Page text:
A Look Back at 2018
The year is coming to an end and it’s time to look back and reflect. What went wrong, what went right (not a lot this year!), and how lessons learned will impact the garden & how I do things in the future.
Harvesting a few tomatoes to snack on 😉
This was a rough year personally, with both of my in-laws passing away before we even hit June. My head was all over the place and my attempt to maintain normalcy was only partially successful. I was also away a lot this summer – 5 weeks in total with 4 different trips between May and September - which didn’t help when it came to staying on top of things.
Both the vegetable garden & the ornamental beds suffered, some more than others. Many of my plans, such as finally tackling one of the ornamental borders in our backyard that hasn’t been touched in years & installing drip irrigation in the raspberry runs, fell by the wayside.
In the end though, just like with each season in the past, some things went wrong while others went right. I don't have many pictures in the first section as I just didn't think to take photos of dying plants and weeds 🙄.
What Went Wrong
My Bad (Things that I did...or didn’t do!)
- Glitch in the Irrigation System in Area #2 – I purchased new timers this year for the drip irrigation and didn’t set up the one in Area #2 correctly. Then I went away and there was a heat wave, with temperatures in the 30C’s (high 80F’s). The beds affected had newly transplanted peppers and tomatoes together with carrot seedlings and strawberry plants in their 1st year. The tomatoes ended up not doing too badly, but the harvest from all the other beds was dismal. The carrots were stunted, the pepper harvest was 75% less than what it could have been and I ended up with barely a handful of strawberries.
This is what the strawberry bed looked like a week or so before we went away & the bed went bone dry.
We not only lost almost all of the developing strawberries, but a few of the plants as well.
- Sporadic weeding – While I kept more or less on top of weeding most of the front ornamental beds and the mulched areas in Area #1 (I’m trying a new “frequent weeding” strategy in my effort to weaken and hopefully eliminate the incessant bindweed), the veg beds themselves didn’t get weeded as much as they should have.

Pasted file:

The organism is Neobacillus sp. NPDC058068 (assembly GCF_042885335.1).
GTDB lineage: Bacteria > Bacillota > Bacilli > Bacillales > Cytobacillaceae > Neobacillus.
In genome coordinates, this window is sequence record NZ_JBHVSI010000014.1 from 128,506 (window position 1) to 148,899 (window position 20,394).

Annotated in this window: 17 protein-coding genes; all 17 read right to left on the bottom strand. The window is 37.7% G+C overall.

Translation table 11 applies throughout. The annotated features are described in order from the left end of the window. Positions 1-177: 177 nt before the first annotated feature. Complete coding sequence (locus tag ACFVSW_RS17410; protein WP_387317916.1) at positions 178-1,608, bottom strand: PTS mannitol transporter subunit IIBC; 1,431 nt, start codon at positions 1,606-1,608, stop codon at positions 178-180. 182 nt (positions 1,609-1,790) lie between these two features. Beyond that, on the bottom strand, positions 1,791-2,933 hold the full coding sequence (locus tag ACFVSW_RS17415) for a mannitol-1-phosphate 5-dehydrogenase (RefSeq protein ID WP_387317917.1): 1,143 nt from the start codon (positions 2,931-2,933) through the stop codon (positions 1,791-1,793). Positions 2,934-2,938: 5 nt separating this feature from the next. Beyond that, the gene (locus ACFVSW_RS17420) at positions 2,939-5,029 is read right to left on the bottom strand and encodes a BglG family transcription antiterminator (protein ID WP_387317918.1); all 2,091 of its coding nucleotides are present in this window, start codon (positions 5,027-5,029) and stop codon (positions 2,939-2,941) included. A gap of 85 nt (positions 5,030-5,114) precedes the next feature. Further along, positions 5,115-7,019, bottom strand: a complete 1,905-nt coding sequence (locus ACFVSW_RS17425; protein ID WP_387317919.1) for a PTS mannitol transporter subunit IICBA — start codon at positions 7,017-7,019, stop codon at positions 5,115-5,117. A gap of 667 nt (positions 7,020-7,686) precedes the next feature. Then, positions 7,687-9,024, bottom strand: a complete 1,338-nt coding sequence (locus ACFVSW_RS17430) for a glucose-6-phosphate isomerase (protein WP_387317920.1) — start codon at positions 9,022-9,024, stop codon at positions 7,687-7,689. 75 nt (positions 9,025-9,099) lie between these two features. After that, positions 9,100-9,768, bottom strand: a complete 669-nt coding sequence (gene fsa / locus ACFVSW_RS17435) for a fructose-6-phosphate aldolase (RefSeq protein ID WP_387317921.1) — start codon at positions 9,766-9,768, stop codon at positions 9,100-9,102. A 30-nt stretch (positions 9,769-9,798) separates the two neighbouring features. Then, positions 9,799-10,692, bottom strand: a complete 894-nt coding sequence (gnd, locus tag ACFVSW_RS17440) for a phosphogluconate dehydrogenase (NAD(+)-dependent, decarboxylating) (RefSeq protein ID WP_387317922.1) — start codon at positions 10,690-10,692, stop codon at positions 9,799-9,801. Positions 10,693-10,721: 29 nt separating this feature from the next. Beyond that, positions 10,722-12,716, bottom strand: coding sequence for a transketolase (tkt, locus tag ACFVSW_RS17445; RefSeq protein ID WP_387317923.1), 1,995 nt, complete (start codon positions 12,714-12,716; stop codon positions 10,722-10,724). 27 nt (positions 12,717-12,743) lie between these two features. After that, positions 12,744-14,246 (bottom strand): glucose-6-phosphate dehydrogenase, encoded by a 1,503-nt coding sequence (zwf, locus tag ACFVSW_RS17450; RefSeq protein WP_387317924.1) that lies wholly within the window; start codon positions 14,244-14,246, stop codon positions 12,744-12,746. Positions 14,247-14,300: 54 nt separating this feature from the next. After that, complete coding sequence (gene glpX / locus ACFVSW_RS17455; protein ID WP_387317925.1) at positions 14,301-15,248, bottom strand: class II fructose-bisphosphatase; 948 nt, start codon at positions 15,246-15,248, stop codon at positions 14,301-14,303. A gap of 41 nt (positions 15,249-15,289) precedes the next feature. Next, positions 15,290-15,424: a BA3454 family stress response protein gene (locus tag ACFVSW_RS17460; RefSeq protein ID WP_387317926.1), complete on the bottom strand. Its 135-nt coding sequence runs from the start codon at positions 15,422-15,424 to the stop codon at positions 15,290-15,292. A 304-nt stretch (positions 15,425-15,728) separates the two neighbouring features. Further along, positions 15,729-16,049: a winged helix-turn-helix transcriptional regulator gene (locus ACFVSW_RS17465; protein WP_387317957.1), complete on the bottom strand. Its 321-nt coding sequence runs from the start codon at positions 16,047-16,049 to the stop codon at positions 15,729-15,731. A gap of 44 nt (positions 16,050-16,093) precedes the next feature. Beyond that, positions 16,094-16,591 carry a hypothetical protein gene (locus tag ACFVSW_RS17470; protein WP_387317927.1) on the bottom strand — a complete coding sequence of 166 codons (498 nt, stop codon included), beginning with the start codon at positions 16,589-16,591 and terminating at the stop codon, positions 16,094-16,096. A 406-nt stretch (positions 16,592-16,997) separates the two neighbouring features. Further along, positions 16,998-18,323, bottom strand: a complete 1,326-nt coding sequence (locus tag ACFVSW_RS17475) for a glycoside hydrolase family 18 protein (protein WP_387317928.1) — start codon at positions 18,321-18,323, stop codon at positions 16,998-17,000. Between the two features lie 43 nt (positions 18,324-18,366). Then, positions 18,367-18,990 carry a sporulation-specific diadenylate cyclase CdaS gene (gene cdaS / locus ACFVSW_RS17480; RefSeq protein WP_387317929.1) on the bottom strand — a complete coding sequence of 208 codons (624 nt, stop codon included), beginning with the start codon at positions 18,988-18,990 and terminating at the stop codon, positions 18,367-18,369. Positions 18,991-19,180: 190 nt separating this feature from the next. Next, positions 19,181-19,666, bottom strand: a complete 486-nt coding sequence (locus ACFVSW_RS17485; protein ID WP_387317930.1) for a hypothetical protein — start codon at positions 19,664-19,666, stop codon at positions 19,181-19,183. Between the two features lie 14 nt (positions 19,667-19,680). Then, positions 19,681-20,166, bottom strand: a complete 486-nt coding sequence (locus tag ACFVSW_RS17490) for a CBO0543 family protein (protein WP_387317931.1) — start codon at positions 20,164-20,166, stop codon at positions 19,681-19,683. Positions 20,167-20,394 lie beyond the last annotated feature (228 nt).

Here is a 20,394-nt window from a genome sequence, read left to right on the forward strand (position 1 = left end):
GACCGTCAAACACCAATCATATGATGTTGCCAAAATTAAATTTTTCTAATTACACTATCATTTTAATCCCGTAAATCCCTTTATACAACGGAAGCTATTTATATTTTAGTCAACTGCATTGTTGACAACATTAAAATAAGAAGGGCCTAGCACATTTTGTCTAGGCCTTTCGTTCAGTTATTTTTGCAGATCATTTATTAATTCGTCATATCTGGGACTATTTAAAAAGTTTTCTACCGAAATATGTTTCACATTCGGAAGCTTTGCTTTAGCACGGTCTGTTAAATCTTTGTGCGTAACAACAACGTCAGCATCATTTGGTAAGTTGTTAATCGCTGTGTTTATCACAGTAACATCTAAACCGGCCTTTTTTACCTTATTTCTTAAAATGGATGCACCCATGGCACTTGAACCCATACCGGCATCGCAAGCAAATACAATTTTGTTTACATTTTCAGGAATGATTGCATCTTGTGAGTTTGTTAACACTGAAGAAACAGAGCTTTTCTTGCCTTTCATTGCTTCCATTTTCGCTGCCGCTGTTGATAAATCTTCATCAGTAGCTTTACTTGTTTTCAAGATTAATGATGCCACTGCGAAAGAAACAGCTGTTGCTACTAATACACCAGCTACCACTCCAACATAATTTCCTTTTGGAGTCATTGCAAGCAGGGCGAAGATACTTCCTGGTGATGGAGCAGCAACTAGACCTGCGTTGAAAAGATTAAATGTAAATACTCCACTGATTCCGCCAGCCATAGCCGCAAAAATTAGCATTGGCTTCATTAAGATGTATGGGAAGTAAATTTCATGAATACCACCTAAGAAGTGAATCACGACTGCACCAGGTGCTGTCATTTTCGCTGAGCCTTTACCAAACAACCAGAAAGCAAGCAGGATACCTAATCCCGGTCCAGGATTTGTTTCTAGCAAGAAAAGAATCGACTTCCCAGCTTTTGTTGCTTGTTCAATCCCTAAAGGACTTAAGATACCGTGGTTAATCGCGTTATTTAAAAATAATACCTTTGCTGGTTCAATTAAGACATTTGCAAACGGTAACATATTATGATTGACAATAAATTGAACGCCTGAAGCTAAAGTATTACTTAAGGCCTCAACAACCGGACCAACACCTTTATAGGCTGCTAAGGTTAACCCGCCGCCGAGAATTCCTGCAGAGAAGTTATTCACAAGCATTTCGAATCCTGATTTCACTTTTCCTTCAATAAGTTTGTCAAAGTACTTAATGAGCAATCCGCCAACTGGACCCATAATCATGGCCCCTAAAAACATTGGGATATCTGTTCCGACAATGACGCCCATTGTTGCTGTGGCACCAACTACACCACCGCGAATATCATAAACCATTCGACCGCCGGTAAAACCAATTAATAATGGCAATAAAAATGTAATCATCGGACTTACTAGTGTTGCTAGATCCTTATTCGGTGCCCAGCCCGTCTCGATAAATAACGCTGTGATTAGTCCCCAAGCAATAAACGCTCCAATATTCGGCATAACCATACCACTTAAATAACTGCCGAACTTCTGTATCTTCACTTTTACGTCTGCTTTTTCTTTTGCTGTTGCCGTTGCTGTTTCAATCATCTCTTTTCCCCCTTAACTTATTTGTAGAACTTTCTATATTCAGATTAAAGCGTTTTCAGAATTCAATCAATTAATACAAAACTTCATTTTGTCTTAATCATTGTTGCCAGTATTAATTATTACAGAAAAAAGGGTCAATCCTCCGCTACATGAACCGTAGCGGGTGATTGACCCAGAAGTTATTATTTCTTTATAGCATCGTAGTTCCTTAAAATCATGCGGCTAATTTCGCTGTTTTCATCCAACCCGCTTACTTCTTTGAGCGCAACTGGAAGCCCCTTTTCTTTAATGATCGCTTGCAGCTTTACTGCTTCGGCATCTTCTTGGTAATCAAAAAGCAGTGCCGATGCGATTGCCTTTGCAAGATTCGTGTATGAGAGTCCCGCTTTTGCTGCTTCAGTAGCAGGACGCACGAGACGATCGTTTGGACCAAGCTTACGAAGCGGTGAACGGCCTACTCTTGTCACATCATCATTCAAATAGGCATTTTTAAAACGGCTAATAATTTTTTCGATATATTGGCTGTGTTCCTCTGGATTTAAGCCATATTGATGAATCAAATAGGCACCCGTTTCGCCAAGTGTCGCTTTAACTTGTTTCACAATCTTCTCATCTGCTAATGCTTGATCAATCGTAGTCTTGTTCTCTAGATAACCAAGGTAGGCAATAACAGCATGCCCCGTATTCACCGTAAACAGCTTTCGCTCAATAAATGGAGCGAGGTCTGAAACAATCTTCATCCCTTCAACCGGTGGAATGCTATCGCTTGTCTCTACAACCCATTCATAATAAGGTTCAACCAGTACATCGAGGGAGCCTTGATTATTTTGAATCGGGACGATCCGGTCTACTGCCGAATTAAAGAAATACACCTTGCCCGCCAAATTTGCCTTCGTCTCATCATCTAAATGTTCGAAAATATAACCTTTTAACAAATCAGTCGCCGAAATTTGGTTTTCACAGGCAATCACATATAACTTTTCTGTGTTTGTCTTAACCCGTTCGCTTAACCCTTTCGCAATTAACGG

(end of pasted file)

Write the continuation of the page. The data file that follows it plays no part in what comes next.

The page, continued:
- No succession planting – This wasn't something that went wrong, but it did have an impact on how much I harvested, so I figured I would include it here. With everything happening on the home front, I knew early on that succession planting would be a struggle as even in a “normal” year it’s a hit or miss proposition. Instead of planning to do it and then feeling guilty that I didn’t get around to it, I decided to cross succession planting off the list right from the start. I did manage to get in a 2nd round of carrots though.
The one crop I miss the most when I don't succession plant is lettuce
- Lack of harvesting – Since I was away so much, harvesting suffered, especially when it came to the greens. In September (when I was away for 2 weeks), I “picked” several buckets of rotting/eaten (by slugs) tomatoes that had fallen off the vines. So sad.
- No straw bales – I was planning on getting a few bales going this year but I kept procrastinating and then it was simply too late. This meant no winter squash other than the two butternut plants that I grow in a bed.
|Memories of my success growing squash in straw bales, back in 2016|
Mother Nature’s Bad (Things that were beyond my control)
- Super-hot summer – It was another record breaking summer, with WAY too many days where temperatures hit the mid-30’s (90’s), especially when the humidex was taken into account. The heat would, of course, impact on the yield of crops that prefer it on the cooler side, such as the potatoes, lettuce and brassicas. P.S. You know the 2018 season was too hot when Wikipedia actually has a page entitled “North American 2018 Heat Wave”. In fact, the hottest temperature ever recorded anywhere in the world was logged this past summer in Death Valley, California, with 4 days where it hit 53C…127F - yikes!!
- Pests – There were two notable pests this year, aside from the usual things such as slugs and some sporadic rabbit damage (most notable of which was on the sweet potato vines - they were essentially rabbit chow). First were the leek moths, not in the onion beds as in prior years (since these were well covered this time round), but in the garlic bed. Not only did the garlic bulb harvest go down dramatically, but so did the scapes. Secondly, there was a new pest in the garden – asparagus beetles. I don’t think they affected the harvest this year as they appeared after I stopped harvesting and the asparagus had ferned out but I have a feeling next year’s harvest may be impacted.
|Asparagus Beetle Larva...yes, there were LOADS of them|
What Went Right
|Rose of Sharon 'Diana'|
Crown Princess Margareta - my first David Austin rose 😃
Now my fingers are crossed that it actually makes it through the winter!
I grew a whole whack of annuals in pots - and I loved it! Yes there were a few casualties and yes, I made mistakes (some pots were WAY overcrowded while others had plants that were simply too tall and not suited to a 10" pot), but hey...it was a learning experience. Can't wait to do it again next year!
|This terracotta planter included alyssum, dwarf cosmos &|
a peach nasturtium (a new favourite!), all grown from seed
|Zinnias surround the veg garden,|
together with a few other annuals such as cosmos
Let me see, what else.....oh yes, I found out I liked beets (!!), specifically the colourful and/or stripy ones. Although I’m not a fan of them cooked (yet), I do love them raw, grated or julienned in salads.
Beets are now part of the permanent grow list
I really liked the variety mix that I planted this year - I think I'm almost at the perfect mix